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Fleeting moments

August 1, 2020

Cellphone mania

Opinion

August 1, 2020

The cellphone has become part of everyone’s life. The little gadget appears so inextricably glued to everyone’s ear that it appears to form an important limb of the body. Use of the cellphone has become an addiction. Experts call it 'nomophobia', which is an abbreviation of ‘no-mobile-phone-phobia’. If you can’t resist checking your smartphone too often for emails, text messages and missed calls, you’re most likely 'nomophobic'.

People seem to use their cellphones during all their waking hours. They’re addicted to their gadgets so much that they would rather use them during sleep if they could. Most annoying however is to trail behind someone driving casually in the fast lane and chatting on their cellphone. Other motorists are forced to overtake from the wrong side. Even traffic cops don’t check such violators of traffic rules because they are themselves too busy in their cells.

But most suspenseful to watch are the motorcyclists, with pillion riders, talking on the cellphones squeezed between their shoulders and ears and zigzagging through heavy traffic. The antic is no less than a circus stunt. The tragic part is when they land in hospitals. Reported head injuries in the Lahore General Hospital, which treats such injuries, runs into hundreds every day. While the motorcyclists are observed to be completely ignorant of traffic rules, the car drivers – including the apparently suave and educated ones – are no less in ignoring road discipline. Roads are considered an arena free for all where no rules apply.

The incessant use of cellphones and their demand has caused its market to virtually explode. Some years ago, the shops on ground and first floors in Siddique Centre in Lahore used to be occupied by computer dealers. Now these floors have been replaced by cellphone sellers, with computers pushed to the upper floors.

In many countries, people use only one cell number but in our dear land every cell phone must have dual SIMs – two cell numbers. My good friend Iftikhar Kayani carries two cellphones with dual sims each. Whenever we meet to break bread together, he either receives calls or makes calls. I chide him for acting as a one-man mobile exchange. He typically replies that in politics one has to remain vigilant about the political developments and cell phones help him stay abreast with the latest. Years ago, he became Nazim of his village union council for a term. Streaks of politics run in his system ever since. His close friends have one of his cell contacts, not so close friends another, political followers and acquaintances use his third number, and fourth he keeps for ‘just in case’. He enjoys juggling them.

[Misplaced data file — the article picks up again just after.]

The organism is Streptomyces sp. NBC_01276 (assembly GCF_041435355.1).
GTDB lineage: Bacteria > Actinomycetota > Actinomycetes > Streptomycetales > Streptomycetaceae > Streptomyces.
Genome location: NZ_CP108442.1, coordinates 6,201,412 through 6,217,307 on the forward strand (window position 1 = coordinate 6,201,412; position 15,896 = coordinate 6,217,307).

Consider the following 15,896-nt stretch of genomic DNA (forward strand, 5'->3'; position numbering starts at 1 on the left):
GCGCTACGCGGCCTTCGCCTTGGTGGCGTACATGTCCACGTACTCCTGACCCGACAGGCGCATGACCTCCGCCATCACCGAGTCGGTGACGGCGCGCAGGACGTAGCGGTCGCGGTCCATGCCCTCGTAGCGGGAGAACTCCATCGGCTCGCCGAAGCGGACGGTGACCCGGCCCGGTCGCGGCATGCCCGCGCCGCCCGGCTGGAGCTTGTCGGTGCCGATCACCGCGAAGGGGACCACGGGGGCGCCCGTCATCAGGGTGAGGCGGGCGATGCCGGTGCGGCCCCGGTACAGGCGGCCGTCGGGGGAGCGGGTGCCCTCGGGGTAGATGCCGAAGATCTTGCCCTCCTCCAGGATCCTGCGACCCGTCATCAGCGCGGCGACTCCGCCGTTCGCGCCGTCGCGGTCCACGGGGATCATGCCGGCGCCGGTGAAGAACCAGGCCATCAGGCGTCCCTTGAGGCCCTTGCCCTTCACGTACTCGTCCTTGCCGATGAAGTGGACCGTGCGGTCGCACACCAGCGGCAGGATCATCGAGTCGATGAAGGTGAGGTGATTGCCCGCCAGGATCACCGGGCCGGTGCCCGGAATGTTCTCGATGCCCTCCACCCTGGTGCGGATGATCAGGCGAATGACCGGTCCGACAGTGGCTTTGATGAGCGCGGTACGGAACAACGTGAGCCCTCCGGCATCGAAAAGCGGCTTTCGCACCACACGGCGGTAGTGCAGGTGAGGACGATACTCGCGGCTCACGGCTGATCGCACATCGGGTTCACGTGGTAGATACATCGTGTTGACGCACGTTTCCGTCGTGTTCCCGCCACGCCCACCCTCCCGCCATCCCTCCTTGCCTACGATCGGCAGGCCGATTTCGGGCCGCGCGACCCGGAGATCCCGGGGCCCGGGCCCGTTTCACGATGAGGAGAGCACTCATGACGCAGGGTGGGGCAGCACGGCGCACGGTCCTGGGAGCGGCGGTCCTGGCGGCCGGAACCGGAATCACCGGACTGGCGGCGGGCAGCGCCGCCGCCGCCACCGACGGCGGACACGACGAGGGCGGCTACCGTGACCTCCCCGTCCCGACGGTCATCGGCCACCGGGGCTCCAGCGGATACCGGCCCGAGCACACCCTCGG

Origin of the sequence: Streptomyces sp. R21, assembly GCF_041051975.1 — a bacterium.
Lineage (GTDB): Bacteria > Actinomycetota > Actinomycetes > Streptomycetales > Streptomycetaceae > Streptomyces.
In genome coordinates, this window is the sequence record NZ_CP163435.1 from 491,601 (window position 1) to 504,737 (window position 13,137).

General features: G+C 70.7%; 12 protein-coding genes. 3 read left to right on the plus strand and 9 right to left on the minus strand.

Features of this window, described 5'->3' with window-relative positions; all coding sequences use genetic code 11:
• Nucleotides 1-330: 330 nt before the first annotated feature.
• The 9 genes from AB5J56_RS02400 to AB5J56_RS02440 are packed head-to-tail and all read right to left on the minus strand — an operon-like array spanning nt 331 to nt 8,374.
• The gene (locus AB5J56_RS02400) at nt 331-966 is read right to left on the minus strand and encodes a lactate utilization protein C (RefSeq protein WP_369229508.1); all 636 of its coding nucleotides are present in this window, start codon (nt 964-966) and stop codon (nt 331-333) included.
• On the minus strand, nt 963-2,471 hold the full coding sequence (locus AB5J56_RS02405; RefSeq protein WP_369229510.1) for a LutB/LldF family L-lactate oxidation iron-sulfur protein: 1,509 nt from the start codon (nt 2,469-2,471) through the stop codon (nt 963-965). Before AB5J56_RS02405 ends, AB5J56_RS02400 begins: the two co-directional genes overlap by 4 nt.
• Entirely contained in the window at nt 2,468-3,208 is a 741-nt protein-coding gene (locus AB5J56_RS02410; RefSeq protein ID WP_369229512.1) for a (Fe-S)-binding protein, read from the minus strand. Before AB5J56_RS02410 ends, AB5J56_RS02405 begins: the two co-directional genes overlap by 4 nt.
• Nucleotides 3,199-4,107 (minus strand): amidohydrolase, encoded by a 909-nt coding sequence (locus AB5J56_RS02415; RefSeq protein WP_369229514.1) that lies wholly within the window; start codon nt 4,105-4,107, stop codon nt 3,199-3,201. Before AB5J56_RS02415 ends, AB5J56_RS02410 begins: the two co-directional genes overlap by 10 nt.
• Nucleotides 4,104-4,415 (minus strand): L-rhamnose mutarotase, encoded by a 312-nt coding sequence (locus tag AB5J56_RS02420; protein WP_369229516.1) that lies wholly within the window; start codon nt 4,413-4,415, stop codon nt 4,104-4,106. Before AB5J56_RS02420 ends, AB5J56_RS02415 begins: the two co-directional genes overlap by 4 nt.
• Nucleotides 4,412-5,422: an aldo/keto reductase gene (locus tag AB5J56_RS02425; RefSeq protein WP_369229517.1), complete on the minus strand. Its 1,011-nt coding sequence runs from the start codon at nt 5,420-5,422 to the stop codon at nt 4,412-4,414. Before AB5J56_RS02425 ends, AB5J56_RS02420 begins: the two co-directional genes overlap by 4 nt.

Many are so attached to their cellphones that they experience withdrawal symptoms when they forget their phones at home, in the office or lose them. Some even experience insomnia, difficulty in concentrating on any subject, irritation and anger. Too much dependence on cell phones, besides causing psychological problems, also impacts one’s health for constantly remaining in the field of electromagnetic radiation. Some psychologists say that mobile usage while driving is six times more dangerous than driving high by other means. But that’s a different story.

On the other hand, frequent use of cellphones has changed the behaviour pattern of the individuals. People have turned reclusive. Instead of interacting socially, they prefer to remain busy with their phones. Cellphone manufacturers play a major role in promoting the use of their products by attracting users with newer models, improved speed and cameras, and other novel applications in them. Hand-held cameras of yesteryears, however sophisticated, have lost their appeal.

Visit a shopping centre, a park or walk on a jogging track, you find both men and women busy on their cellphones.

The writer is a freelance columnist based in Lahore.

Email: [email protected]